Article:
that this is what you want? Usually this is an iffy idea.

> {
> int x,y;

Ditto.

> for(x=a-2;x<=a+2;x++)

What's wrong with placing braces around statement blocks for clarity?
Does your instructor particularly favour indecipherable code?

> for(y=b-2;y<=b+2;y++)
> {
> if ((x-a)*(x-a)+(y-b)*(y-b)==5)

Are you sure about all these operations? Why not place a printf()
statement here to dump the values of 'x', 'y', 'a' and 'b' after each
iteration, to check that there is no spurious modification?

> {
> c=c+1;

This seems to achieve nothing. The scope of 'c' is for this function and
after you return below, it is destroyed. Nor do you use this anywhere
else in this function. So what exactly is the purpose of the increment
above?

> printf(" x=%d,y=%d\n",x,y);
> g=x;
> h=y;
> return 1;
> }
> }
> return 0;
> }
>
> void putchess(int x0,int y0,int n)

Again local objects hiding file scope ones.

> {
> int z;

You don't seem to use this anywhere...

> array[x0][x0]=1;
> if(check(x0,y0,n+1)==1)
> {
> if(n==MAX-1)
> printf("ok");

Place a newline to output the string immediately.

> //showchess();
> else
> putchess(g,h,n+1);
>
> }
> }
>
> int main()
> {
> putchess(x0,y0,0);
> return 1;

One is not a portable return value. Portable values are 0, EXIT_SUCCESS
and EXIT_FAILURE. The two macros are defined in stdlib.h and 0 and
EXIT_SUCCESS mean essentially the same thing.

> }

Finally you need to include the stdio.h header for your printf() calls.
Otherwise the code invokes undefined behaviour.

The way your are attacking your problems seems unnecessarily complex to
me. I would first get rid of all unnecessary file scope objects and
make them function scope. File scope objects increase the chances of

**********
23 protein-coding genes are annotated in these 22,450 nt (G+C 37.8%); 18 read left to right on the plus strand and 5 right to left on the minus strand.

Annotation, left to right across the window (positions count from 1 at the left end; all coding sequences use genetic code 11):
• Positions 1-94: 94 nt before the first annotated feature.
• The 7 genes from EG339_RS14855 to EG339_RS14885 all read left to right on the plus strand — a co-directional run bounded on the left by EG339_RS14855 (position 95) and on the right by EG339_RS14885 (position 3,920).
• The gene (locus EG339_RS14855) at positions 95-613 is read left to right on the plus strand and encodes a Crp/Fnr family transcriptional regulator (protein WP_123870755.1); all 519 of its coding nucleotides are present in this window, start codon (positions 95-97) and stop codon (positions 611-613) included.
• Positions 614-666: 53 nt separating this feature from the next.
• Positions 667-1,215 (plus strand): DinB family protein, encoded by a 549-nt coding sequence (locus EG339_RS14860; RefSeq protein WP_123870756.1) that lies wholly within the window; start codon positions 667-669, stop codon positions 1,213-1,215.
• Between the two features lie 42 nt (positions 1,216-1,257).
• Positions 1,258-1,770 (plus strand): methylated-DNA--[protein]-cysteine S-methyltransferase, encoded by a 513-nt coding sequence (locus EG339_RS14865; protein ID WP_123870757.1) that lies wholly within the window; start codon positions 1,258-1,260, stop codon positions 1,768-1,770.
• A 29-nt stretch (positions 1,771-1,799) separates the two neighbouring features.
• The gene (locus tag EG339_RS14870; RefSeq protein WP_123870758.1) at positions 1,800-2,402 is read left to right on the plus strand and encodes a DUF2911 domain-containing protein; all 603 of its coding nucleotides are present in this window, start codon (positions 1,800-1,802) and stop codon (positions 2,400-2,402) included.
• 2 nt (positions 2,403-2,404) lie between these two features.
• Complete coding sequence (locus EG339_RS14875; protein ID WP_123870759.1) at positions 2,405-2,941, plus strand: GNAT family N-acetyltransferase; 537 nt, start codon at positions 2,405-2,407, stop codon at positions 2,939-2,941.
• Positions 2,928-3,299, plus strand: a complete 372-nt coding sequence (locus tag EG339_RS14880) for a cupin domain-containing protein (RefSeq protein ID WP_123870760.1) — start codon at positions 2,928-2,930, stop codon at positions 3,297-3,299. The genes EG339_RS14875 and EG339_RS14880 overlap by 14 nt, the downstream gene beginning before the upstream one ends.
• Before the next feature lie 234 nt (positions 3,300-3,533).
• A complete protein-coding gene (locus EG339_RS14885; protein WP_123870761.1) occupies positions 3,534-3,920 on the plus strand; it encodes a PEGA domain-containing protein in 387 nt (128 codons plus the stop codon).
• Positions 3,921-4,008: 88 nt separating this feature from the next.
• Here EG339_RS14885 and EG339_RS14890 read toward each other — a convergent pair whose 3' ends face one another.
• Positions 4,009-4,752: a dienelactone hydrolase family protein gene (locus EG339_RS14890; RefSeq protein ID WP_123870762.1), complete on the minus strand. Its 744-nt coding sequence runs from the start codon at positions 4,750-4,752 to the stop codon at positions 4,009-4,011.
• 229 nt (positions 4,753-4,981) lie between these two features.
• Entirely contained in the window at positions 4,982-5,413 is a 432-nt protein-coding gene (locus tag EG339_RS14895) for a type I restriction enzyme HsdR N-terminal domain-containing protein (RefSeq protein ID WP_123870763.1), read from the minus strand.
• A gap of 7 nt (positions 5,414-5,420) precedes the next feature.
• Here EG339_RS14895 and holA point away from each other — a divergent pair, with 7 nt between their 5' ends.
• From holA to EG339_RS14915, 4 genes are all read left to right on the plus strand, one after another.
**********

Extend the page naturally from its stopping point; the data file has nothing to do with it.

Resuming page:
inadvertent interactions exponentially. I would also place printf()
calls at strategic places along with perhaps assert() invocations to
check for basic sanity.

 Don Bruder 12-02-2007 03:19 PM

Re: An intereting rider in C

In article <fitpl2\$673\$1@registered.motzarella.org>,
santosh <santosh.k83@gmail.com> wrote:

<snippety-snippety-snip>

> The way your are attacking your problems seems unnecessarily complex to
> me. I would first get rid of all unnecessary file scope objects and
> make them function scope. File scope objects increase the chances of
> inadvertent interactions exponentially. I would also place printf()
> calls at strategic places along with perhaps assert() invocations to
> check for basic sanity.

Aw, quit with the critique and just do his homework for him like he

--
Don Bruder - dakidd@sonic.net - If your "From:" address isn't on my whitelist,
or the subject of the message doesn't contain the exact text "PopperAndShadow"
somewhere, any message sent to this address will go in the garbage without my
ever knowing it arrived. Sorry... <http://www.sonic.net/~dakidd> for more info

 erfan 12-02-2007 04:20 PM

Re: An intereting rider in C

On 12月2日, 下午11时19分, Don Bruder <dak...@sonic.net> wrote:
>
> Aw, quit with the critique and just do his homework for him like he